Sammy Ameobi is a towering presence in the Nottingham Forest side, but is he throwing his weight around enough?
At over six feet four inches tall, an enigmatic presence is an obvious focal point for the Reds.
For a trip to Wigan on Sunday, Sabri Lamouchi opted to deploy Ameobi off Rafa Mir.
Neither of those supposed to be provide a cutting edge delivered on their remit.
And it has to be said that Ameobi may be on borrowed time.
He impressed out of the blocks in 2019-20, with a positive first impression made following his arrival as a free agent.
The 27-year-old was deployed off the bench against West Brom and Leeds, and looked lively.
Lamouchi was impressed enough to hand the former Newcastle winger a starting berth.
Said shirt has been retained despite struggles for consistency and alternatives being available.
Ameobi is most comfortable on the flanks, with his quick feet allowing him to get at opponents and force them onto the back foot.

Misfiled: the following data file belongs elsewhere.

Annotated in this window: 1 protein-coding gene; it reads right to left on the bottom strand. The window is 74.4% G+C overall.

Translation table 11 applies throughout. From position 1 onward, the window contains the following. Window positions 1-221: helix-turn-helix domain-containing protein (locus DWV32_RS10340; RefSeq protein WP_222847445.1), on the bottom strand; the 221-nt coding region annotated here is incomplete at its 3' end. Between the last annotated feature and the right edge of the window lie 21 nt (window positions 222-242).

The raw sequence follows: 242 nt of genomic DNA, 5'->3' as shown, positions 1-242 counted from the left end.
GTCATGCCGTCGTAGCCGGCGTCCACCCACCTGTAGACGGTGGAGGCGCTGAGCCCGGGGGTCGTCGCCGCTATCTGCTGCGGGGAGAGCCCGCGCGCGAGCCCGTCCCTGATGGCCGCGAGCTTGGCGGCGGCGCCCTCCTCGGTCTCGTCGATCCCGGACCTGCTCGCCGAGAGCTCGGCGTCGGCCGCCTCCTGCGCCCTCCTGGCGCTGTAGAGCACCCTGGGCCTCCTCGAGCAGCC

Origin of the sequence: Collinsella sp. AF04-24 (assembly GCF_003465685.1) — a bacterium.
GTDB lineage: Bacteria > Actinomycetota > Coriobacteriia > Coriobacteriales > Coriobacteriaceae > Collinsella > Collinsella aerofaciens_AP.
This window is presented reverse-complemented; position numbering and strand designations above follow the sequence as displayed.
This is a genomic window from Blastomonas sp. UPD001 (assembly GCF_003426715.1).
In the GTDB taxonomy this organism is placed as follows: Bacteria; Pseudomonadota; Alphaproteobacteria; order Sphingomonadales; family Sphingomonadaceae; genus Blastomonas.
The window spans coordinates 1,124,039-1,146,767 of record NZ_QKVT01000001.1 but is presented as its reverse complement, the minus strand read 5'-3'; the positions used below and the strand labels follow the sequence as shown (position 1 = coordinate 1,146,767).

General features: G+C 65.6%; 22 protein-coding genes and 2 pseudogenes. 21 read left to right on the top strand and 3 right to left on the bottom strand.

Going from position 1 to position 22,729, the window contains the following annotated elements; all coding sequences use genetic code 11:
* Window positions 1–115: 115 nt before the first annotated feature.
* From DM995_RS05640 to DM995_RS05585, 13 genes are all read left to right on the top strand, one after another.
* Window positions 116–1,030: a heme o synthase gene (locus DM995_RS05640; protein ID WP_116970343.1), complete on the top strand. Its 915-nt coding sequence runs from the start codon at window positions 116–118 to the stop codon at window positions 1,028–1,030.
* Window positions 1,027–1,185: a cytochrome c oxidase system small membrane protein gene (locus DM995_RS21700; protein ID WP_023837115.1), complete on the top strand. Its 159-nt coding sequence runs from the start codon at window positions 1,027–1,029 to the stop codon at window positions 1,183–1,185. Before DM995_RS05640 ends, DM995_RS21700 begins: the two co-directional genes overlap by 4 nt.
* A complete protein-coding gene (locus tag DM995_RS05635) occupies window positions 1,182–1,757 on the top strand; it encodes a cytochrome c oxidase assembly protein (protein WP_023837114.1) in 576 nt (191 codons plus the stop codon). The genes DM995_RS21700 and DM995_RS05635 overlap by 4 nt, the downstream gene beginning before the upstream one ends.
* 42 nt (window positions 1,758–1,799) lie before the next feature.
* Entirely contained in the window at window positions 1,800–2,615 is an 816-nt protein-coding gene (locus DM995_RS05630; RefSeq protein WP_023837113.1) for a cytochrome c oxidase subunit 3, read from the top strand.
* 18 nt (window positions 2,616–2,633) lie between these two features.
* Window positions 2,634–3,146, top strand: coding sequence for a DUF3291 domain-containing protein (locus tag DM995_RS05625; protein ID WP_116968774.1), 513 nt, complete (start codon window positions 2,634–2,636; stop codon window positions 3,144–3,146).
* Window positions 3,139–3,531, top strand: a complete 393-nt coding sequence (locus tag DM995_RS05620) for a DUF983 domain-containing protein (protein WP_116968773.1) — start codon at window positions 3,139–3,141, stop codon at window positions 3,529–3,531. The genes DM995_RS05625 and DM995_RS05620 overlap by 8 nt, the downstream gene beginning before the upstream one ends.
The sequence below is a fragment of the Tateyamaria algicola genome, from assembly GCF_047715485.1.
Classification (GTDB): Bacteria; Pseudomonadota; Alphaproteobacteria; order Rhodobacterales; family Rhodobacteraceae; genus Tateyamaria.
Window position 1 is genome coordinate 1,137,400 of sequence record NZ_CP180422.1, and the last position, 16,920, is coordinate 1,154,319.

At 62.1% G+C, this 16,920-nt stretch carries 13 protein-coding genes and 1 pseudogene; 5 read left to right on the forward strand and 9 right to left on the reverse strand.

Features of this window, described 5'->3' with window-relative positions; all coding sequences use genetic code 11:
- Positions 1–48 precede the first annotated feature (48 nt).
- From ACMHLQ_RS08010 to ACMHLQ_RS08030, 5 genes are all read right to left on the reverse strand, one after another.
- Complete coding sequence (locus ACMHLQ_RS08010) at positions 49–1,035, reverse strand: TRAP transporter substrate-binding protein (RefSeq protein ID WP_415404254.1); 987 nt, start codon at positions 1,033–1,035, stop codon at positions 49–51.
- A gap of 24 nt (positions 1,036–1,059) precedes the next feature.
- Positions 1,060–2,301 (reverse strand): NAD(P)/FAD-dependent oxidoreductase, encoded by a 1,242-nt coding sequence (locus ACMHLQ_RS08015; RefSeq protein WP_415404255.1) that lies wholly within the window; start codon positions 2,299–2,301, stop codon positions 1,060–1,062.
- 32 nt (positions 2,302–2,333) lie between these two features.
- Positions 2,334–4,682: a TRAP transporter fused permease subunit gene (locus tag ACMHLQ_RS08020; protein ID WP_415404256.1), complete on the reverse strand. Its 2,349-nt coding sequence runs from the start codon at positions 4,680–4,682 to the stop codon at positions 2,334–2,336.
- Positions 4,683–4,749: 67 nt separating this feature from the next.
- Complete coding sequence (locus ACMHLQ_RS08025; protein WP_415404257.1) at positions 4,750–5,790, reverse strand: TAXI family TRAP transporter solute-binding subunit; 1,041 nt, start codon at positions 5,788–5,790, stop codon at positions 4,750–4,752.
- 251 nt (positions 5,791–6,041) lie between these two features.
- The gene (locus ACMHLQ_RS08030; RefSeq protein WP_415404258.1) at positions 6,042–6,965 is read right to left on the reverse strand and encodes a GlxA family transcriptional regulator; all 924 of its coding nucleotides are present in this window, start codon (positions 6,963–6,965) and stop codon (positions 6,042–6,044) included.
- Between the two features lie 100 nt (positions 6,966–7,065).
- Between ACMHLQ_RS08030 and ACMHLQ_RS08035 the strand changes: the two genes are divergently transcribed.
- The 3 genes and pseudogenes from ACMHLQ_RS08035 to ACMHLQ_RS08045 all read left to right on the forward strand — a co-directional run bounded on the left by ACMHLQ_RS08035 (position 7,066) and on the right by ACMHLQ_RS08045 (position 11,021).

His presence in the final third also offers Forest a potential out ball through the air.
Or so you would think.
In reality, a giant of a man has been cut down to size.
No player on the books at the City Ground has been involved in more aerial battles than Ameobi this season.
Of the 51 he has engaged in, only 26 have seen him emerge victorious.
At times he will, of course, find himself up against centre-halves, whose job it is to deal with any balls fired in their direction.
A lot of the time, though, Ameobi is struggling to hold his own in areas where he needs to be more dominant.
To put his numbers into some kind of perspective, he can be compared with other ‘big lads’ at Forest.
Joe Worrall has only lost 12 of 46 aerial duels, Michael Dawson 19 of 46, Alfa Semedo 12 of 28, Samba Sow 12 of 22 and Tobias Figueiredo four of 16.
Even Matty Cash, who is hardly renowned for his physicality, has triumphed in 17 of 26 tussles.
Ameobi can point to the fact that he is not your archetypal ‘targetman’ in the Peter Crouch mould.
He is, however, being used as an aerial threat for the Reds.
If that is to remain the case, and his place in the side is to be retained, then more is required of him when it comes to winning and retaining possession – both on the deck and in the air.